SIMS imaging was performed using a NanoSIMS 50 L instrument (Cameca, France) at the Leibniz-Institute for Baltic Sea Research Warnemünde (IOW). A 133Cs+ primary ion beam was used to erode and ionize atoms of the sample. Among the received secondary ions, images of 12C, 16O, 12C14N, 31P, and secondary electrons were recorded simultaneously for areas of interest using mass detectors equipped with electron multipliers (Hamamatsu). Mass resolution was 8000 or better (according to the definition of CAMECA).

Prior to the analysis, sample areas of 60*60 µm were sputtered for 200 s with 600 pA to reach the steady state of secondary ion formation, erode the gold and clean the surface. In a first step, the area was depicted using a 1 pA primary ion beam scanning 512*512 px, 0.25 ms/px. After this first analysis, the cyanobacteria were barely eroded, and in order to penetrate to a greater depth in a faster time, the subsequent analyses were performed with a 20 pA primary ion beam on a 35*35 µm raster, scanning 512*512 px, 2 ms/px. After 410 planes, the cyanobacteria of approx. 8 µm diameter were completely consumed. Assuming an ideal cylindrical form of the cyanobacteria, this resulted in an estimated consumption of 20 nm per NanoSIMS plane. Of course, the prior implantation and analysis with a weaker beam had already consumed material, and the cyanobacteria might have had a compressed ellipsoid cross section. Thus, the real erosion might be lower, but one should note that material is mixed in the surface layer by the penetrating ion beam, which leads to ion contributions of a few additional nm. Of the 410 stack plane, 106 to 245 were used to depict the phosphorus distribution (Fig. 1c and e). For data analysis, the Look@NanoSIMS software28 was employed.


SEM analysis was performed using a “Zeiss MERLIN VP compact” at the Leibniz-Institute for Baltic Sea Research Warnemünde (IOW). Measurements were performed with the “AZtecEnergy“ program (Oxford Instruments). Measurements were done under high vacuum conditions with an acceleration voltage of 15 kV. The measured values are not corrected X-Ray events and were measured in counts s−1 at the excitation energy peak of phosphorus at 2.0134 keV. Before analyzing, the samples were coated with chrome to prevent wavelength interference of phosphorus with the signal of gold, which is usually used for coating.

Statistical analyses

Two two-tailed statistical methods were used. The t-test was used to find significant differences between vegetative cells and heterocysts at the same time of each sample taking points (Table 1). The measured values were calculated from the excitation energy peak of phosphorus in point measurements. To test the significant differences in the phosphorus content of vegetative cells and heterocysts at different time points a ANOVA was performed (Table 2;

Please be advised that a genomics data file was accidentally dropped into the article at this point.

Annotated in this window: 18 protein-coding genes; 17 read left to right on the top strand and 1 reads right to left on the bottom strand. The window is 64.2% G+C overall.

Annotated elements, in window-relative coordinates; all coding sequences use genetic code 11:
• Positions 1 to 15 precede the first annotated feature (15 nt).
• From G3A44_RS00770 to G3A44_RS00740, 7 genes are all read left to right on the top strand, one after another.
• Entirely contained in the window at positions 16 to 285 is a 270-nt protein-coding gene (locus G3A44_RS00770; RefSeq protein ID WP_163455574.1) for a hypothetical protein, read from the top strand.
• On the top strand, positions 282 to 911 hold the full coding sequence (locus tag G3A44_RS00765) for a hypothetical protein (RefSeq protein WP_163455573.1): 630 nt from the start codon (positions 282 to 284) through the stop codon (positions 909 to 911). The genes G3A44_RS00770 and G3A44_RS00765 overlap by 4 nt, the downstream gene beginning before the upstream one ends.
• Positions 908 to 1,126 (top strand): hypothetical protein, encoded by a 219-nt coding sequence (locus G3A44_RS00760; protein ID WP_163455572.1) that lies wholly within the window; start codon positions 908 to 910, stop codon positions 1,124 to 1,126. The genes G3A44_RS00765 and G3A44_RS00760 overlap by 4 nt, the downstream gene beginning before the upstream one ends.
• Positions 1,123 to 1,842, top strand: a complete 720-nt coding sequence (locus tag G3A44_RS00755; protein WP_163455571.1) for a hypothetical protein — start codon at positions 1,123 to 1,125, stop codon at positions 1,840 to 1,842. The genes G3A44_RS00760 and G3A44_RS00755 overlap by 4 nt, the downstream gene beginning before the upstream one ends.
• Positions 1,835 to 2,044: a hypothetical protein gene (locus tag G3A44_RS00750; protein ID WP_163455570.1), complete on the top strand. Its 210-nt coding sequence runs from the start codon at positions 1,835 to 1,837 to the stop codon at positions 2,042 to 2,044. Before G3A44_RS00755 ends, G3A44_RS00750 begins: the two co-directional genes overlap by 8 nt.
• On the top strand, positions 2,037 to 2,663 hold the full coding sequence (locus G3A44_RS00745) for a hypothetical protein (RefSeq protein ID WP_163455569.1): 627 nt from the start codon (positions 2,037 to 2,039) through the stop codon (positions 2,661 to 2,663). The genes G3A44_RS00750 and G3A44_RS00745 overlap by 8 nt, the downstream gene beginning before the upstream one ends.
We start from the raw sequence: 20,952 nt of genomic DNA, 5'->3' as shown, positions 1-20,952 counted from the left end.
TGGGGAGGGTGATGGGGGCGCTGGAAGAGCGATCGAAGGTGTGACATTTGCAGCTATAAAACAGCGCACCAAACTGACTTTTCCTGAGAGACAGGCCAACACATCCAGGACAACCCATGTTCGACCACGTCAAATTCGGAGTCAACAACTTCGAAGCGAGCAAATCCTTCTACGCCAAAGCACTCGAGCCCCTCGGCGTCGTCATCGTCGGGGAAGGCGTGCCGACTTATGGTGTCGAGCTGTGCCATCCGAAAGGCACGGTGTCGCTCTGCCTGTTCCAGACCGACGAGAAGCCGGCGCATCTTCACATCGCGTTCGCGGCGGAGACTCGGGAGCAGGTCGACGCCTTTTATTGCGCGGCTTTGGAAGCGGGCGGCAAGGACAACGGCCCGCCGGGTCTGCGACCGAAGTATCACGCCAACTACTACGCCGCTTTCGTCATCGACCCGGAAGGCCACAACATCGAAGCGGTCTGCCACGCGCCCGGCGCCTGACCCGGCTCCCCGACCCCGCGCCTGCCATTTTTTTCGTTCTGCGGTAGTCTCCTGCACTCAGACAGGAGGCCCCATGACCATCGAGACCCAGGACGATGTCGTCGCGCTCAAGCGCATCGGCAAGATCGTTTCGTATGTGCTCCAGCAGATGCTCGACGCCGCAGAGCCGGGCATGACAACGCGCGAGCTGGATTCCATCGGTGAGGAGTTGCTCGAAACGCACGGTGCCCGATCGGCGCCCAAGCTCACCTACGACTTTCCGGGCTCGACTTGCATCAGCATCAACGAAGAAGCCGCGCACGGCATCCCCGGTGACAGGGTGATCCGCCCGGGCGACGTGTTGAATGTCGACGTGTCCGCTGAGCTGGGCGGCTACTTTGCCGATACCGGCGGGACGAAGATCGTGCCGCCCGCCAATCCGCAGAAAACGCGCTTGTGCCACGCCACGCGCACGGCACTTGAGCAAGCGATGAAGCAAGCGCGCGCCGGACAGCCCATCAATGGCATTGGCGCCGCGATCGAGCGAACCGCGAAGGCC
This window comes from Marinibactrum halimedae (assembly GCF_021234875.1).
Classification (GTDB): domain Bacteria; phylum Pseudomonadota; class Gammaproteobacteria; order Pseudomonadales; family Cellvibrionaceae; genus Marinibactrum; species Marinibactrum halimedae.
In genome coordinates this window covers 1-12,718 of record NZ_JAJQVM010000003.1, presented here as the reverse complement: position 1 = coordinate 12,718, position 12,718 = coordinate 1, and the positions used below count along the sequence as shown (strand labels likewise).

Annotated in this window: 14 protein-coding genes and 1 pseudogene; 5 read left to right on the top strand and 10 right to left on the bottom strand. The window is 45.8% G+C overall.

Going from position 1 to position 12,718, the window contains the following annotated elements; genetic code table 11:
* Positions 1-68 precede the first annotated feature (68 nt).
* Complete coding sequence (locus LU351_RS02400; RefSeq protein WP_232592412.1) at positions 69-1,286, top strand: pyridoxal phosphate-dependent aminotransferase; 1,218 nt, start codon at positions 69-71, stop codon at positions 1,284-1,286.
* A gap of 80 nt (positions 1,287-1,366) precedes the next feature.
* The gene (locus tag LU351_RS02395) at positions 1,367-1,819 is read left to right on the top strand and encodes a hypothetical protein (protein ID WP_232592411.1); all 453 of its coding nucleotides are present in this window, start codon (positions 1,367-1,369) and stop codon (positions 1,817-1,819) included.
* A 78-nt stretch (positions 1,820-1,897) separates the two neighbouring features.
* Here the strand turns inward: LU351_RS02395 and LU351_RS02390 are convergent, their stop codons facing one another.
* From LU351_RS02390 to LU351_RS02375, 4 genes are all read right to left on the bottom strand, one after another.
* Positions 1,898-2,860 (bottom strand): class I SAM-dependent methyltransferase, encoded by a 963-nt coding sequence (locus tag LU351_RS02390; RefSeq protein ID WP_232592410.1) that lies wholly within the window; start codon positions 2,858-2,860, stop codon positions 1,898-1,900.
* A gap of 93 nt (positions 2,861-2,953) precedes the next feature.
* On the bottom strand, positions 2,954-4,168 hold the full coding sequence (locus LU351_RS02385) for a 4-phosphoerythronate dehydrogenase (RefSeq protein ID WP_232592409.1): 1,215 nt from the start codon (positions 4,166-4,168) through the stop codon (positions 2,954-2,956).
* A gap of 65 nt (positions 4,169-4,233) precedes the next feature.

Data availability

The data sets generated and analysed during the current study are available from the corresponding author on reasonable request.

Additional information

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We would like to thank Christin Laudan for her help during the experiments on-board the ship and Dr. Günther Nausch for letting us work in his lab, where we conducted the phosphorus fraction analysis. We would also like to thank Dr. Thomas Leipe and Rainer Bahlo for their support and for running the analysis at the SEM and Annett Grüttmüller for her help with the NanoSIMS. The SIMS instrument was funded by the German Federal Ministry of Education and Research (BMBF), grant identifier 03F0626A. In addition, thanks are due to the crew of the RV “Meteor” on cruise M-117. This study belongs to the “Cellular mechanisms of phosphorus regulation in filamentous cyanobacteria (MEPHOR)” project, which is funded by the “Forschungsstiftung Ostsee” (Project: 796000) and is associated with “The Leibniz ScienceCampus Phosphorus Research Rostock”.

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  1. Leibniz Institute for Baltic Sea Research Warnemünde, Department of Biological Oceanography, Rostock, 18119, Germany

    • Philipp D. Braun
    • , Heide N. Schulz-Vogt
    • , Angela Vogts
    •  & Monika Nausch


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The experiments were jointly designed and performed by P.D.B and M.N. P.D.B preformed image editing, analysed the data and did the statistical tests. A.V. ran the NanoSIMS analyses and wrote the NanoSIMS method section. P.D.B., M.N. and H.N.S.-V. wrote the paper. All authors contributed to the writing and revising of the manuscript.

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The authors declare no competing interests.

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Correspondence to Philipp D. Braun.